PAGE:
In May 2004, CIA’s Inspector General, John Helgerson, completed a report that found that the CIA’s interrogation program violated the Convention Against Torture. By understanding the role of that report in the May 2005 Bradbury memos, we see just how weak Bradbury’s memos are.
As Jane Mayer described, the report strongly influenced Jack Goldsmith shortly before he withdrew the August 1, 2002 Bybee memo in June 2004.
The 2004 Inspector General’s report, known as a "special review," was tens of thousands of pages long and as thick as two Manhattan phone books. It contained information, according to one source, that was simply "sickening." The behavior it described, another knowledgeable source said, raised concerns not just about the detainees but also about the Americans who had inflicted the abuse, one of whom seemed to have become frighteningly dehumanized. The source said, "You couldn’t read the documents without wondering, "Why didn’t someone say, ‘Stop!’"
Goldsmith was required to review the report in order to settle a sharp dispute that its findings had provoked between the Inspector General, Helgerson, who was not a lawyer, and the CIA’s General Counsel, Scott Muller, who was. After spending months investigating the Agency’s interrogation practices, the special review had concluded that the CIA’s techniques constituted cruel, inhuman, and degrading treatment, in violation of the international Convention Against Torture. But Muller insisted that every single action taken by the CIA toward its detainees had been declared legal by John Yoo. With Yoo gone, it fell to Goldsmith to figure out exactly what the OLC had given the CIA a green light to do and what, in fact, the CIA had done.
As Goldsmith absorbed the details, the report transformed the antiseptic list of authorized interrogation techniques, which he had previously seen, into a Technicolor horror show. Goldsmith declined to be interviewed about the classified report for legal reasons, but according to those who dealt with him, the report caused him to question the whole program. The CIA interrogations seemed very different when described by participants than they had when approved on a simple menu of options. Goldsmith had been comfortable with the military’s approach, but he wasn’t at all sure whether the CIA’s tactics were legal. Waterboarding, in particular, sounded quick and relatively harmless in theory. But according to someone familiar with the report, the way it had been actually used was "horrible."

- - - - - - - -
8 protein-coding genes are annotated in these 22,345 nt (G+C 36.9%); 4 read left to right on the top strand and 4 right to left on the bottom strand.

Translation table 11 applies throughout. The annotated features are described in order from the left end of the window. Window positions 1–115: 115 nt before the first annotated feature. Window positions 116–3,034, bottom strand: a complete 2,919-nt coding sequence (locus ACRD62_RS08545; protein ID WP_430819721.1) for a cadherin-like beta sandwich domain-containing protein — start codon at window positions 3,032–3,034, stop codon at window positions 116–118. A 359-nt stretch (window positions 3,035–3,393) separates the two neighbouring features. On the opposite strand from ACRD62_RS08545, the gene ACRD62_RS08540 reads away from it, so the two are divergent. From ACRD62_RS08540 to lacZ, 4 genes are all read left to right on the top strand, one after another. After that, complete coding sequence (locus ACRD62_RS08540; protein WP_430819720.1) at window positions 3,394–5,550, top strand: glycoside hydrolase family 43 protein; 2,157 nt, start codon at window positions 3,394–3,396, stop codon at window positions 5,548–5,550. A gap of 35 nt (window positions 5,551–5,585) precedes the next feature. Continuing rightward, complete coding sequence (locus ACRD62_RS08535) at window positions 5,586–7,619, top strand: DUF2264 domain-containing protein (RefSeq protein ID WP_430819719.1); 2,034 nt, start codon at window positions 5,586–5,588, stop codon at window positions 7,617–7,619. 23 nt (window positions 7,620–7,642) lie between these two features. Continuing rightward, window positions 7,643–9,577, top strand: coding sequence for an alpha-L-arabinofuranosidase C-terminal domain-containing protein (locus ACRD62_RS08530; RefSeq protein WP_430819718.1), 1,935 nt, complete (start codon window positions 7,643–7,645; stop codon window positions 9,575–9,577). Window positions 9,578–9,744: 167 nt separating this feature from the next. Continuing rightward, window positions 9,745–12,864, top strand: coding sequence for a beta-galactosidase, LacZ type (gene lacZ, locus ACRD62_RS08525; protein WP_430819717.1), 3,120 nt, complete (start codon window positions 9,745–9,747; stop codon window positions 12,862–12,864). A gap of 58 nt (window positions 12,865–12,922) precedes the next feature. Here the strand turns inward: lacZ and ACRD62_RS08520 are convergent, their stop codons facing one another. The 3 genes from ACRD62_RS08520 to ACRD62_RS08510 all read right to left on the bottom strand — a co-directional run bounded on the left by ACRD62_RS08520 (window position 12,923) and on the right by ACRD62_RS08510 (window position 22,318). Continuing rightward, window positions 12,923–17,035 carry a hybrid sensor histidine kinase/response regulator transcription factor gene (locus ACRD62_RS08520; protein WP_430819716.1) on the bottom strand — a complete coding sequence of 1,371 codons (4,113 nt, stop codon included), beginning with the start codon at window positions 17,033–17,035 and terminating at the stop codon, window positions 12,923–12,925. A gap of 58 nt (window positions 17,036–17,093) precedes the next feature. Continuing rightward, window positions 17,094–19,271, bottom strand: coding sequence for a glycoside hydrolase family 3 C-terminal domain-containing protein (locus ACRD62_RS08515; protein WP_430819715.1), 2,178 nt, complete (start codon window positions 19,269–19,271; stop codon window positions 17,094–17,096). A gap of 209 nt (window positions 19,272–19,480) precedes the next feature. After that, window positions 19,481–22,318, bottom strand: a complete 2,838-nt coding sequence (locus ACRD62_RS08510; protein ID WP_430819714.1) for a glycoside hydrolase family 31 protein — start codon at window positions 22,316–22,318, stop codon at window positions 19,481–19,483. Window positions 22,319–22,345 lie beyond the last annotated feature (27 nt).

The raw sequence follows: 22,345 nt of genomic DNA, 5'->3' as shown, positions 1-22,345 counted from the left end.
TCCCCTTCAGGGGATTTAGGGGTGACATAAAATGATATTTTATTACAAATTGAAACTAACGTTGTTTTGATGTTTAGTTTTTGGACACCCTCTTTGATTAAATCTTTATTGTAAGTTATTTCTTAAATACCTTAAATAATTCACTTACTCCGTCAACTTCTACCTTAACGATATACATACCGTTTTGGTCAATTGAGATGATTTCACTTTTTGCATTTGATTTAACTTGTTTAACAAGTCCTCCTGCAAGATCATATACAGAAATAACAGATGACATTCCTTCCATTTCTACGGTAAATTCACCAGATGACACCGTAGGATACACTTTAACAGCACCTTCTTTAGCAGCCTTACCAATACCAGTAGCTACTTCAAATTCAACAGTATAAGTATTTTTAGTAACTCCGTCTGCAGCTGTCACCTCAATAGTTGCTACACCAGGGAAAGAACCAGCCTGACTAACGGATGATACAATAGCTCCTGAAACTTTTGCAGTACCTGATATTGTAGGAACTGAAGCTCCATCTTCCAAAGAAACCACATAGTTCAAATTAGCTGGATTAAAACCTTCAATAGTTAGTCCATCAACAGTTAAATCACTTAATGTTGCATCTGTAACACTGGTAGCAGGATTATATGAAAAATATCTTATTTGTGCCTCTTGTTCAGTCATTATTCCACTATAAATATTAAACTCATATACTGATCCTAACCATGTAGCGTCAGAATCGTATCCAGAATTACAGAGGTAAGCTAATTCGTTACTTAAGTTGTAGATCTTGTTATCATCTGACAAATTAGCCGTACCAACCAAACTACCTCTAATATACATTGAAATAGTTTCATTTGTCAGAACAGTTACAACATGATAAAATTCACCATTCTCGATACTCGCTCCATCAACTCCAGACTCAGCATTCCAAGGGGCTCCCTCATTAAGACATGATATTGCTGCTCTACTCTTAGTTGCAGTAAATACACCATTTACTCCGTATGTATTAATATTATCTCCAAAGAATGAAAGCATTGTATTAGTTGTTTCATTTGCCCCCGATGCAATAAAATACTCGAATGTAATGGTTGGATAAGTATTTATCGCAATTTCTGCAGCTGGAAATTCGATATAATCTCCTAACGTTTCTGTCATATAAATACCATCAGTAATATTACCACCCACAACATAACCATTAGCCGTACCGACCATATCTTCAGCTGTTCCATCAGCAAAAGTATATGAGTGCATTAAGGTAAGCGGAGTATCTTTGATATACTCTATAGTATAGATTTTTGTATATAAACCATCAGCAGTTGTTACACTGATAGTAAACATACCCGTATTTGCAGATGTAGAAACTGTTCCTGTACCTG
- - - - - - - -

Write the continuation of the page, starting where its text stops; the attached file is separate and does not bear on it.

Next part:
After Goldsmith withdrew the Bybee memoranda, Dan Levin wrote a new more restrictive memo in December 2004. But by spring 2005, the CIA wanted to use torture with some more high value detainees (including Hassan Ghul). So they had Steven Bradbury (in what was basically an audition to head OLC) write new torture memos–not only to reauthorize waterboarding (though it was not used on Ghul, according to reports), but also to dismiss all the concerns about the CAT raised by CIA’s IG.